Reza Akbari makes traditional kebabs at the Persia and Iran pavilion during the last day of Heritage Festival at Hawrelak Park in Edmonton, on Monday, Aug. 5, 2019.
Ian Kucerak Ian Kucerak / Postmedia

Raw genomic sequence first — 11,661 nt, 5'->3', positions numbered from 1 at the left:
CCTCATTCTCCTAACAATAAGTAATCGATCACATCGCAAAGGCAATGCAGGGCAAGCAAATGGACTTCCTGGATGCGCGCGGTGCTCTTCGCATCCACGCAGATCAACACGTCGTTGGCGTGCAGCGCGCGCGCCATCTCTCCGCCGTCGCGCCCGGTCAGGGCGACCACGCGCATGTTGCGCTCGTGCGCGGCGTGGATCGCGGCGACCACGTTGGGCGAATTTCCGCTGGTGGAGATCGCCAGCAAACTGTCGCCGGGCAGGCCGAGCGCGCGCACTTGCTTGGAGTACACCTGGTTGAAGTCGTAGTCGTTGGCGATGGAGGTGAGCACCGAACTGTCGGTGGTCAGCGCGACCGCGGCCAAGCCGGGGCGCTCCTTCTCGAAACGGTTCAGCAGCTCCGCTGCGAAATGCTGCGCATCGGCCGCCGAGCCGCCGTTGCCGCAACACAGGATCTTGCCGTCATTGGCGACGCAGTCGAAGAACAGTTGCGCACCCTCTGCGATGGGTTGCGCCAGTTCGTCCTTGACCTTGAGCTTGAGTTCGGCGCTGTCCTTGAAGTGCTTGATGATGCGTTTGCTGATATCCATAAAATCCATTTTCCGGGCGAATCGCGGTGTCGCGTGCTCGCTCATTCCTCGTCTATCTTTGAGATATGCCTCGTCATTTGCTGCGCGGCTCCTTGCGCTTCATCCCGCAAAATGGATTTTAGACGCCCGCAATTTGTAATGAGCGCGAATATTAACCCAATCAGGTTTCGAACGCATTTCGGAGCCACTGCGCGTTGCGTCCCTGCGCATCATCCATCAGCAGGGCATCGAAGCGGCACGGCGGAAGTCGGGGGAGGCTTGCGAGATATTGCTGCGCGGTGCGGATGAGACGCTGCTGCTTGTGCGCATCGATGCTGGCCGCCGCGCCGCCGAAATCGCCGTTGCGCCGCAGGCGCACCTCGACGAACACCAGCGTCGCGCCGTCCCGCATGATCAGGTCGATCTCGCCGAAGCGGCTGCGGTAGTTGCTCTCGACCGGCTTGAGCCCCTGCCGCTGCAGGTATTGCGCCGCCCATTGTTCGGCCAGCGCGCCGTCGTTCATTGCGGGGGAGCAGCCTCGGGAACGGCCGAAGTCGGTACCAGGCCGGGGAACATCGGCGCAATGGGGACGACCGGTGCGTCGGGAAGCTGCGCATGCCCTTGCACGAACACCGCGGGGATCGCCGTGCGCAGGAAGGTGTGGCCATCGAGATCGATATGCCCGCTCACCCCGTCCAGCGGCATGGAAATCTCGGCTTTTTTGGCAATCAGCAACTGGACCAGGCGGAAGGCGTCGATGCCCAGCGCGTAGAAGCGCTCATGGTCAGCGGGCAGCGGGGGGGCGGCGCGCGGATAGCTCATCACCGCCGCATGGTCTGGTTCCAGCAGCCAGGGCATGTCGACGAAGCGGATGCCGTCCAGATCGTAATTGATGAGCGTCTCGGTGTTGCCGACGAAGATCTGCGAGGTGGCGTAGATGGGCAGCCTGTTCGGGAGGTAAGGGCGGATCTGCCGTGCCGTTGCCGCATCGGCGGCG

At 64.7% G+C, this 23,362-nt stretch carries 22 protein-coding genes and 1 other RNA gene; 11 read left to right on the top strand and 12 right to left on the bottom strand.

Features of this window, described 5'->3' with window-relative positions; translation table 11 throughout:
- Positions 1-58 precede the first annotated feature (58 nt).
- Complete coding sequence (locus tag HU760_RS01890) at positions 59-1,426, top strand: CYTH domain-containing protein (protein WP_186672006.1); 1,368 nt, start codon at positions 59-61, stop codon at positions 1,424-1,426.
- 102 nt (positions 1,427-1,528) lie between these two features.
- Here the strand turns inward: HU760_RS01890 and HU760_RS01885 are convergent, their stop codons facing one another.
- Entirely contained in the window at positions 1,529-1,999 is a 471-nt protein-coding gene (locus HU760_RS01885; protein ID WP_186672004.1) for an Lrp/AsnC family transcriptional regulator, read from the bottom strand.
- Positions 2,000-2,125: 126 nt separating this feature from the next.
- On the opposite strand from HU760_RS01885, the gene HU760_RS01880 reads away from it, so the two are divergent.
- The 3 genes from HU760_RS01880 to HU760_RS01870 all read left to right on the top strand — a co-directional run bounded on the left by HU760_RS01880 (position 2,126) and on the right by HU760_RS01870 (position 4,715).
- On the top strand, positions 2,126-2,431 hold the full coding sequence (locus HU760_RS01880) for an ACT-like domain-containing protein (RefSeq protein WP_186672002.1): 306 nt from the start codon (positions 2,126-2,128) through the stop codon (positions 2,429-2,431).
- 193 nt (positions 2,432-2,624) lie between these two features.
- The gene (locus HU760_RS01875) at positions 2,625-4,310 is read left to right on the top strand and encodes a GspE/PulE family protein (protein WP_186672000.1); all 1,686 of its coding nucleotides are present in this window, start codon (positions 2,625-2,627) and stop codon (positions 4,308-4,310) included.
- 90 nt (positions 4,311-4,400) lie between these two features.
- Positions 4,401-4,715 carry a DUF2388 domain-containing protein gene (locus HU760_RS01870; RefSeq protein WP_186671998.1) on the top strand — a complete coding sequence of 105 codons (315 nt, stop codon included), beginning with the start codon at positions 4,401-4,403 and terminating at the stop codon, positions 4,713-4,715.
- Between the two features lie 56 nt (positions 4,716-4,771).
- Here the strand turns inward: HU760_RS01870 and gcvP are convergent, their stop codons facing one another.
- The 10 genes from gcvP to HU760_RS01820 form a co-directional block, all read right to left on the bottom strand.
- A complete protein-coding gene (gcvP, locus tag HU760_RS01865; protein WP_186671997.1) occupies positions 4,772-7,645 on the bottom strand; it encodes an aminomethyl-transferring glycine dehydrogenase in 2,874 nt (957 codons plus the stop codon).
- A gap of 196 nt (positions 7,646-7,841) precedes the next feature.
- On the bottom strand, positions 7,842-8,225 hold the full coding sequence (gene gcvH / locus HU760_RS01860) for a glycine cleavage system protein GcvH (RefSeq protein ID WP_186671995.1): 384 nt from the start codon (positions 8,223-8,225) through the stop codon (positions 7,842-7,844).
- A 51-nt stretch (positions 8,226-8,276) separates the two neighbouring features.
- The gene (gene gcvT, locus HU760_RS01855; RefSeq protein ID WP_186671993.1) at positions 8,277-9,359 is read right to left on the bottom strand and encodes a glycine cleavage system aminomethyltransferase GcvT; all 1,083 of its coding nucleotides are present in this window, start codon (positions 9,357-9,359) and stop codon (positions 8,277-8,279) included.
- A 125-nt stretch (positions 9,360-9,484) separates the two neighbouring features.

Alberta Health Services (AHS) would like to address concerns raised in a recent article about food inspections at Edmonton Heritage Festival.Like many Edmontonians, we love to get out and take in all that this festival does to promote community and multiculturalism. It’s also our job to make sure that every pavilion is operating safely so that the food people are serving won’t make anyone sick. Given there are 76 pavilions, you can imagine it’s a huge undertaking for our staff.AHS public health inspectors first met with organizers in March to start scheduling inspector shifts for the long weekend.Our staff rely on vendors submitting their temporary food vendor forms on time so that we can review food safety requirements and schedule inspections. If a vendor is late or makes changes to their pavilion set-up after the fact, it can affect the timing of our inspections.In May, our inspectors met with pavilion volunteers at their annual general meeting and vendors had a chance to sign up for their inspection time. We also offered two food-safety courses.We started scheduled inspections on Friday, Aug. 2, and we continued outstanding inspections the morning of Sat., Aug. 3, on a first-come, first-serve basis.If an issue is noted, the vendor is required to fix the problem before receiving final sign-off. In the meantime, inspectors will move on to the next pavilion so they can assist other vendors. In some cases, this might result in a slight delay while waiting for the next available inspector to return and sign off on any changes.We want everyone to enjoy all the summer events that Edmonton has to offer and our Environmental Public Health staff work long, hard hours behind the scenes to make sure they’re doing their part to keep everyone safe.Dr. Chris Sikora, Edmonton Zone Medical Officer of Health, Alberta Health ServicesZero arrests at Heritage festivalRe. “Only 26 arrests as Big Valley hosts 20,000 ‘well-behaved’ fans,” Aug. 6I note that Big Valley Jamboree is celebrating they had only 26 arrests. Down from their all-time high of 46.On the same weekend Edmonton’s Heritage Festival celebrated 360,000 attending with zero arrests and 360,000 smiles.Jack Little, EdmontonCanada can’t do it aloneI’m all for cleaning up carbon emissions to clean the air we breathe; Who isn’t? The reality is Canada — which means the normal everyday citizen who will be paying the various taxes that our politicians come up with to clean our air — cannot do this on their own.It’s been proven that we contribute less than one per cent of the world’s carbon emissions. Until the serious emitters like the U.S., China, India and Russia realize, or start to care, then nothing is going to change in the world’s air quality.That is why the everyday citizen of Canada becomes so frustrated with various politicians, protocols or the next idea that is put forward that we will inevitably be taxed on. If you cannot get the big boys on board, then the little guys aren’t going to make a difference.Ed Matthews, Mulhurst Bay